Lone Spring Butte P300
Green Ridge P1K
Peak 10,020ft
Peak 9,810ft P300

Sat, Aug 20, 2022

With: Eric Smith
Ingrid Dockersmith
Christian Giardina

Etymology
Story Photos / Slideshow Map GPX Profile

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Today we headed south about an hour's drive on SR131 and up into the Routt National Forest east of Yampa. Our goal was a P1K, Green Ridge, the highpoint and major feature of this part of the forest. Google Maps will get you to try and access it from the west near Yampa, but this is gated for private property, blocking Forest access. The only route we could find is from the south at Toponas. A well-graded dirt/gravel road climbs north into the hills. There is a feature called The Slide on the east side of Green Ridge that has attracted sight-seers for almost a century and the primary reason the original roads were built reaching this high. The Slide is a steep-walled canyon of loose sand, rock and earth that drops impressively from Green Ridge. There are three other summits around Green Ridge that we would pick up as well, covering about 10mi over six hours' time.

Lone Spring Butte

Our warm-up was a visit to Lone Spring Butte, about 1.3mi west of Green Ridge. We parked at the base of the NE Ridge and followed a use trail along a barbed-wire fence 1/3mi to the summit. There is some downfall to wade through, but the trail does a good job of making short work of this. Lots of forest cover at the summit for little in the way of views, but there are some to be had on the hike up and back down the ridge.

Green Ridge - Peak 10,020ft

This was the main effort of the day, starting from the parking area at the top of The Slide. There are roads going north and south from here, gated and closed to larger vehicles, but open to ATVs and foot traffic. We followed the road heading south for Green Ridge and our bonus peak to the east. We hiked about 2/3mi to the southeast on the roads before leaving them to head southwest towards the summit. We crossed a wide path cleared of trees under a tranmission line, then up through forest, first to the north summit (where there is a small instrument installation) and further to the higher south summit, marking the highpoint of Green Ridge. It took us less than 30min to reach the highpoint where we found partial views and a register left in 2020 with a few entries. Only partial views from the summit through the trees.

After a very brief stay at the Green Ridge summit, we returned to the transmission line clearing and turned right, following it and a forest road to the east towards Peak 10,020ft, dropping about 500ft to a saddle west of Peak 10,020ft. Shortly before this saddle, we entered the burn zone from the 2021 Muddy Slide Fire. The road we had just hiked had been improved some to provide a firebreak on the southwest perimeter as well as to provide access for fire-fighting vehicles. We left the road at the saddle and took about 12min to reach the easy summit, made easier by almost no understory remaining - the fire appears to have burned very hot and thoroughly over the summit. We found a rusty and fire-scarred tin at the top, but no evidence that it was used as a r egister. There were views to the surrounding forest areas through the many snags left standing after the fire swept through. A year ago the views would have been totally blocked by the trees. Our route back to the Jeep followed the road which worked better than the transmission line path. In all, we spent about 2.5hrs on the effort for these two summits.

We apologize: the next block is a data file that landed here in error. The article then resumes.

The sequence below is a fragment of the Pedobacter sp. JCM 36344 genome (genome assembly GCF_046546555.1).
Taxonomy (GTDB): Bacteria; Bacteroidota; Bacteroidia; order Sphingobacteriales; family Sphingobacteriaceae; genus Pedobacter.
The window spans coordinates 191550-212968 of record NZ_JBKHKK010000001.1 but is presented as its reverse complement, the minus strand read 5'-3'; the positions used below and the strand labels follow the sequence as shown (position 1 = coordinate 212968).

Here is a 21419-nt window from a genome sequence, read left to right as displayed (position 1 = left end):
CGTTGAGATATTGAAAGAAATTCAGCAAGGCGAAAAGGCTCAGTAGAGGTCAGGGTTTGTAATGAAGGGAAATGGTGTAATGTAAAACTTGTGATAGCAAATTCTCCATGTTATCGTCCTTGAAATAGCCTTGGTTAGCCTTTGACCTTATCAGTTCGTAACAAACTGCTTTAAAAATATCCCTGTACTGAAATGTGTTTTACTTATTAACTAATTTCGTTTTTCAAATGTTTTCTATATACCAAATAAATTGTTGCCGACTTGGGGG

Peak 9,810ft

Peak 9,810ft can be seen to the northeast from the top of The Slide. It's a little discouraging that its summit is more than 300ft below the top of The Slide - more work on the return for this one. We left the Jeep where it was and followed the other gated road to the north, soon branching right onto Trail 1174. The rough trail is open to ATVs and motorcycles, neither of which we possessed, so on foot we descended for almost half an hour. Once at the saddle, we left the road to continue east to the summit. The 2021 fire had not burned over this summit, making for much more work than the previous peak. The downfall started about halfway up, getting heavier towards the summit. The other three took a better line for the steep final bit, relegating me as the last to reach the highpoint. The Slide could be seen to the west through the trees, but for the most part, the views were very limited. A register at the summit had been left by Bob Martin in 1998. This was the first of many such we would find over the next couple of weeks. The pages are from a corporate computer printout back in the days of IBM, big iron, and large, air-conditioned computer rooms. The printouts were invariably lists of peaks, something I suspect Bob updated regularly and printed out, using the older version for register pages. Way to make use of company resources, Bob. There were only a few other entries since 1998, but oddly a party had been here only two weeks earler. I tried a more direct descent off the summit on the way back, but it proved no better. Once back to the saddle, we picked up the road/trail and followed it back to the top of The Slide. It was only noon, but the temperatures were getting too warm to enjoy more peakbagging, so we called it a day. We spent half an hour at The Slide overlook enjoying beers and snacks while cooling off in the shade before driving back to Steamboat.

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